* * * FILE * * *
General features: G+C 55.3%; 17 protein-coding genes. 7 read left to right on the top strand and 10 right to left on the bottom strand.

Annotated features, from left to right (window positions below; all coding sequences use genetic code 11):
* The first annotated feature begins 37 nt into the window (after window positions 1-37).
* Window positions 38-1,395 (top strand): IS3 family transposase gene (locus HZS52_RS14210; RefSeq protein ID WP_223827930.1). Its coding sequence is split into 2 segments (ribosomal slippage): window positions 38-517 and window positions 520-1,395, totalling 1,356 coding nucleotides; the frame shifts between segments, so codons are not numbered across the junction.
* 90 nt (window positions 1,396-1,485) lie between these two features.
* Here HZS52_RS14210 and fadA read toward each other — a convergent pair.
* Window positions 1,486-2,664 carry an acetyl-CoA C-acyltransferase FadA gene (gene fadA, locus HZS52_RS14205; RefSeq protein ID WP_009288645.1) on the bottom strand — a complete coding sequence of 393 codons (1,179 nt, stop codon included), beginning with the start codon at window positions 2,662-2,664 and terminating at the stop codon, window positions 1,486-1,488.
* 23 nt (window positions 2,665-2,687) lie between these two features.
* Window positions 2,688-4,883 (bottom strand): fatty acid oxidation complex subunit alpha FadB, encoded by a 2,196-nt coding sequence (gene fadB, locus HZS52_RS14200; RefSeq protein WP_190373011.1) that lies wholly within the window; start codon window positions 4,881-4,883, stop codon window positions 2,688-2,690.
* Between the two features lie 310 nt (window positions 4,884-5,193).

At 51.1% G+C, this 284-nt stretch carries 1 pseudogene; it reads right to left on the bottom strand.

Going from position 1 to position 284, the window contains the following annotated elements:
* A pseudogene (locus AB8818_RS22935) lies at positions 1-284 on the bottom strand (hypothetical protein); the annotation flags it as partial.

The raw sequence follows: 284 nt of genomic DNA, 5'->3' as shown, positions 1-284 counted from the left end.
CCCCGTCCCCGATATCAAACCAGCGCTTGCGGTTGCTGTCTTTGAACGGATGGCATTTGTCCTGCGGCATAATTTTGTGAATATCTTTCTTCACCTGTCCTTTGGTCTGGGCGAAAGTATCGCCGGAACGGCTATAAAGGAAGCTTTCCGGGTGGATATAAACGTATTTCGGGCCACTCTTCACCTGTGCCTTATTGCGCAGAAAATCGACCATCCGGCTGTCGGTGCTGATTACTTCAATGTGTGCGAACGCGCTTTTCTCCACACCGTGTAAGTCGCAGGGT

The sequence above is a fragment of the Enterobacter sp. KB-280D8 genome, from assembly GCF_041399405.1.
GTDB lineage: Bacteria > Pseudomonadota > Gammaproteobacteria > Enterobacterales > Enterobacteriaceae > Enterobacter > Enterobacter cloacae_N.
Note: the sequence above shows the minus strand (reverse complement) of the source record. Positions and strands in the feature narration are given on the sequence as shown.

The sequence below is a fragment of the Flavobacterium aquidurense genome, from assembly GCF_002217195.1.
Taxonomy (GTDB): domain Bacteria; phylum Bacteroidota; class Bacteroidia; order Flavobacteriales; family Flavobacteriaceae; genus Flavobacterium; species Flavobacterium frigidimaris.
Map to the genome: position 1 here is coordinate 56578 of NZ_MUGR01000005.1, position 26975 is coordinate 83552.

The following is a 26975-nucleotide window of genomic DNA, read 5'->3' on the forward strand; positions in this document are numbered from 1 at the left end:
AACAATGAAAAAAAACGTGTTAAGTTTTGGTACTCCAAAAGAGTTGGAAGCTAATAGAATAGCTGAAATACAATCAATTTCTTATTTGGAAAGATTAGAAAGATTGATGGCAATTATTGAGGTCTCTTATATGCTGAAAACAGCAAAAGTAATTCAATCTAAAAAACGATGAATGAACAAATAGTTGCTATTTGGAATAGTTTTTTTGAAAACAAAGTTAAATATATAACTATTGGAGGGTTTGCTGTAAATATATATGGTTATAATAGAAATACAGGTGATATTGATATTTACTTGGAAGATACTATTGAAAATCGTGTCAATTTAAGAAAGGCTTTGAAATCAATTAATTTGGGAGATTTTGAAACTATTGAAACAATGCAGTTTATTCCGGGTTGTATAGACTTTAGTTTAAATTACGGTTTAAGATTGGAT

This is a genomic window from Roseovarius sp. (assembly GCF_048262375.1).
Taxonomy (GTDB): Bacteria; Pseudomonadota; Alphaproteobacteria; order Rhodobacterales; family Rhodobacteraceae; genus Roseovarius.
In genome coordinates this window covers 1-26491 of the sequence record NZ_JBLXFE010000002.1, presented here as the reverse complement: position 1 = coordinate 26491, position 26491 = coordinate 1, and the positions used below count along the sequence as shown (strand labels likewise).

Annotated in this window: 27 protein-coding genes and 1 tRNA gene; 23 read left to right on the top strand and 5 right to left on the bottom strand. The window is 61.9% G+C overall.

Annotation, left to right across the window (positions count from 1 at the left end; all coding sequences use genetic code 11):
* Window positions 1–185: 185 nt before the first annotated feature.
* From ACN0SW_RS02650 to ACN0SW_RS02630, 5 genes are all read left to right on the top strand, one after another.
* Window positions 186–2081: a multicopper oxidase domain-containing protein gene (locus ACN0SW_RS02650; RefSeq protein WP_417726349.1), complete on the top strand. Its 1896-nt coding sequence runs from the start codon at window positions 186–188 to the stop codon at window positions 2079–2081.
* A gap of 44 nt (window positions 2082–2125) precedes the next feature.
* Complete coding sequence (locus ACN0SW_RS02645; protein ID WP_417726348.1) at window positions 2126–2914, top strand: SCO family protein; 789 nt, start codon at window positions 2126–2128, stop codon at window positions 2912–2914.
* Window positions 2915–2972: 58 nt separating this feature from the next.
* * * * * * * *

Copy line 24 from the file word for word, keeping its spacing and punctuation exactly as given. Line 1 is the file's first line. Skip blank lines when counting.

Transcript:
This is a genomic window from Roseovarius sp. (assembly GCF_048262375.1).